I should include all the mothers in my family, so that would include my mother-in-law Lila, who lives just a few blocks from our house. And a super SPECIAL MOTHER’S DAY to daughter-in-law, Laurie…..who is the NEW mother of Carolyn Gail (named after her two grandmothers).
And…..to remember my grandparents. My maternal grandmother died from a brain tumor when I was at band camp freshman year in high school. Her sister, my Aunt Edith, also died of a brain tumor after an agonizingly hard, cruel battle that included multiple brain surgeries. Grandma Mamie McCormick made the family promise not to put her through that…..and they didn’t.
My paternal grandmother, Mary Gardner, outlived her husband … and then moved in with her younger son. She outlived him and moved in with my dad. She outlived him and moved in with Joan and I back in 1996. Our sons were very active in high school activities at the time and I remember how terrified she was when we would leave her home alone’ in all her 93 years, she had NEVER been alone. Wow. When her health declined and our fear of her falling while we were out increased, we reluctantly put her in a nursing home, which seemed to hasten her demise. Per her request, we flew her ashes to her Florida church to be buried next to Grandpa Bruce.
But mostly, this post is a tribute to my mother, who now resides in the Northern Kentucky nursing home, where she worked for a couple decades as their Activities Director. She always said they should give her a room for life. They did name a hallway after her …. a few years before demolishing that late 1800’s former mental hospital with a modern replacement. And they didn’t “give” her anything. It didn’t take long for their $5,000+/month bill to eat up her house and life savings.
The Weekly Bulletin at school this week had a note from the principal referencing the scourge and fear of Polio, a now conquered disease. Mom was a victim of that terrible disease. Although she wasn’t as paralyzed as some, it left one side of her body a different size and strength than the other side. She always had to buy two pairs of different sized shoes and use one of each pair. When she picked up a pan from the stove, she used her left hand to support her right arm. Because one leg was a couple inches shorter than the other, she walked with a severe limp.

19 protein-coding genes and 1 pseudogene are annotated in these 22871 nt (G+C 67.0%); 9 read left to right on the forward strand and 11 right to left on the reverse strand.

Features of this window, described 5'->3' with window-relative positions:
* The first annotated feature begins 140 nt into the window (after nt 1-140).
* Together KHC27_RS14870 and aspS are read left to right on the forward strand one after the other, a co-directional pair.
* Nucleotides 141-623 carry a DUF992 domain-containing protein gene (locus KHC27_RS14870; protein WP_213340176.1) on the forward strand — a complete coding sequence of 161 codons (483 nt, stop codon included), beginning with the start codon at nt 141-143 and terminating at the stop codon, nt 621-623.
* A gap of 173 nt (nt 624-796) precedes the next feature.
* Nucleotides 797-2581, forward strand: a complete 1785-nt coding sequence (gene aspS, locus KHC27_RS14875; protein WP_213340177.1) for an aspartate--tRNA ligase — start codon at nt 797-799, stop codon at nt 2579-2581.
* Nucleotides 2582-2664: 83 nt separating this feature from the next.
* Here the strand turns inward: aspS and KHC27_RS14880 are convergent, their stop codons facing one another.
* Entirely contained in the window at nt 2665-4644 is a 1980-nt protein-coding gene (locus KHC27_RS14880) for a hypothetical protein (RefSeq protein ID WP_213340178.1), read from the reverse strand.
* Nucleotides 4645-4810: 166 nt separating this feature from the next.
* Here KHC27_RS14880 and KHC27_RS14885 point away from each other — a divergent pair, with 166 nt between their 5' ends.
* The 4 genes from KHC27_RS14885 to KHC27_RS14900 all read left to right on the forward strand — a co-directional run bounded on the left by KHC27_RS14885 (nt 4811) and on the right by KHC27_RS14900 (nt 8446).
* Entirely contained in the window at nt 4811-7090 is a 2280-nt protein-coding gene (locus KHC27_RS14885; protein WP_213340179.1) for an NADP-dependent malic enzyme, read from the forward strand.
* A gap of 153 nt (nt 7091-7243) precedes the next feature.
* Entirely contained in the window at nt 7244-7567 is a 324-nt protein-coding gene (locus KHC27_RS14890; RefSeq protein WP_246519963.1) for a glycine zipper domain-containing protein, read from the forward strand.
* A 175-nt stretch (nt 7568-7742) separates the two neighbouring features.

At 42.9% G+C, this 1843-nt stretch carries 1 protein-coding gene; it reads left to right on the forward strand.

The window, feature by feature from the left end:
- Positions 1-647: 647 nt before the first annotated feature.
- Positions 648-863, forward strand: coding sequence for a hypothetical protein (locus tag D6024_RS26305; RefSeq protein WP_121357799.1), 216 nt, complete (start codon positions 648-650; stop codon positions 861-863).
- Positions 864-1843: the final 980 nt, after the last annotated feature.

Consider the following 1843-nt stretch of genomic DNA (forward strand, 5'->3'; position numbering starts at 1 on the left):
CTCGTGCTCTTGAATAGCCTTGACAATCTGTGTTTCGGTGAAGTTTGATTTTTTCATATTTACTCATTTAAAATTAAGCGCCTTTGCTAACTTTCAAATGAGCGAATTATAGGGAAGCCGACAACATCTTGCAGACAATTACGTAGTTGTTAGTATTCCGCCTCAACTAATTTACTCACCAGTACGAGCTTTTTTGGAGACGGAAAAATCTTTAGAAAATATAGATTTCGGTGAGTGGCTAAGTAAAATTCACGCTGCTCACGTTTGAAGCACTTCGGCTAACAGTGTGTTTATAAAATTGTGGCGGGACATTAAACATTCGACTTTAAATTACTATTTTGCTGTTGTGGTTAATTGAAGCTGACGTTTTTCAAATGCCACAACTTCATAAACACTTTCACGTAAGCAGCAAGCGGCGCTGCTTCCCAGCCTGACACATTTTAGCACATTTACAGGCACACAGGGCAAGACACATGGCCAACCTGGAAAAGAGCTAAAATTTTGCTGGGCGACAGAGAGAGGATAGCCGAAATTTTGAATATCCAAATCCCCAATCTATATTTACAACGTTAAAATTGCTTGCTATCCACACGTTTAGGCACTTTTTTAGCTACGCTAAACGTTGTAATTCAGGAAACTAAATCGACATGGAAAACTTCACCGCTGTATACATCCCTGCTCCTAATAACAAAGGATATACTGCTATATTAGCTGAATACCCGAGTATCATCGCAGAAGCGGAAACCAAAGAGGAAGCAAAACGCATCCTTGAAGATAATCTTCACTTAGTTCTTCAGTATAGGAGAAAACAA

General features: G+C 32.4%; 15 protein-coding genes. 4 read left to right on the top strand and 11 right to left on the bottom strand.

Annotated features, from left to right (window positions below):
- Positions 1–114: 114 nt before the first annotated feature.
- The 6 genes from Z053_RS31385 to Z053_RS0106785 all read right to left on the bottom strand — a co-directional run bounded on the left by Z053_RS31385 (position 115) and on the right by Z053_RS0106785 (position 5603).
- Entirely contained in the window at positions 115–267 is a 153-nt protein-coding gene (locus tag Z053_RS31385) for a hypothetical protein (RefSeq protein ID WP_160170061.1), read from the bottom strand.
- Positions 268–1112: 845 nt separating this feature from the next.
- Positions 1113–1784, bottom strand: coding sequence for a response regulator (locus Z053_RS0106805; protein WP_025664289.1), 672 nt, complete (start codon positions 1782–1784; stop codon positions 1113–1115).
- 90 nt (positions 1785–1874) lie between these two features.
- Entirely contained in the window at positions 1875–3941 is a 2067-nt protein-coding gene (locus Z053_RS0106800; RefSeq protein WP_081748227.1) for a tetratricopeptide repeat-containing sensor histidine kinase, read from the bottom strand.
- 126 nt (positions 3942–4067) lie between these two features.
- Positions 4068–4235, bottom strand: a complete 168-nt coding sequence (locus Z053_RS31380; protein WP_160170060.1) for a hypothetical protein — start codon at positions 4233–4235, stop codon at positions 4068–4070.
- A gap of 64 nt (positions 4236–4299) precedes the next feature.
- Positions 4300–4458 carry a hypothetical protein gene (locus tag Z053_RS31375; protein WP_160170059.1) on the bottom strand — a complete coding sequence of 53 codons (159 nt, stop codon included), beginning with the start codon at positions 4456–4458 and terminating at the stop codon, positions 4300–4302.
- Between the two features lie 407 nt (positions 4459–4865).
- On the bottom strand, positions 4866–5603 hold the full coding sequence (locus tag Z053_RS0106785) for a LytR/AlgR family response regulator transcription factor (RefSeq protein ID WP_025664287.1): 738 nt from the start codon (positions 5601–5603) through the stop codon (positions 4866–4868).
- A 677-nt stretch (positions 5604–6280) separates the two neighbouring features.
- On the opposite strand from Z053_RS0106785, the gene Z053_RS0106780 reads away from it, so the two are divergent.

And yet, she was active in high school sports, loved hunting, fishing and horseback riding. She was a good stay-at-home mom raising five kids until she and dad divorced when I was twelve and my youngest sister was under two. Without a car, hindered by her handicap and the five of us, she eventually found work as an Activities Director at Rosedale Manor, a former mental asylum converted to a nursing home. Two blocks from our house, she could walk….and we would go there after school until she got off and could come home….
She could have qualified for welfare but refused to accept it. She taught us responsiblity. We had rotating ‘chores’ that included things like dishes, taking out the trash, cutting the grass, cleaning the dog pen, making runs to the different specialty stores in the area to get milk, fruit or vegetables…. and she taught me how to do the laundry so I could go to the laundromat weekly. She scheduled payments with all her creditors and paid what she could when she could, but never failed to pay.
I still don’t know how she did it, but all five of us went through band. And she went to every concert. She supported my going to college, even though she had never been and didn’t really know much about how to get it done.
When we scattered into three different states, hers was always the house to go to. What she didn’t give us in money, she gave us in love and stability. We’re not a lot alike, but the five kids all landed on their feet, are all self sufficient and have avoided a lot of the pitfalls of modern society. Ya done good mom.
….to be continued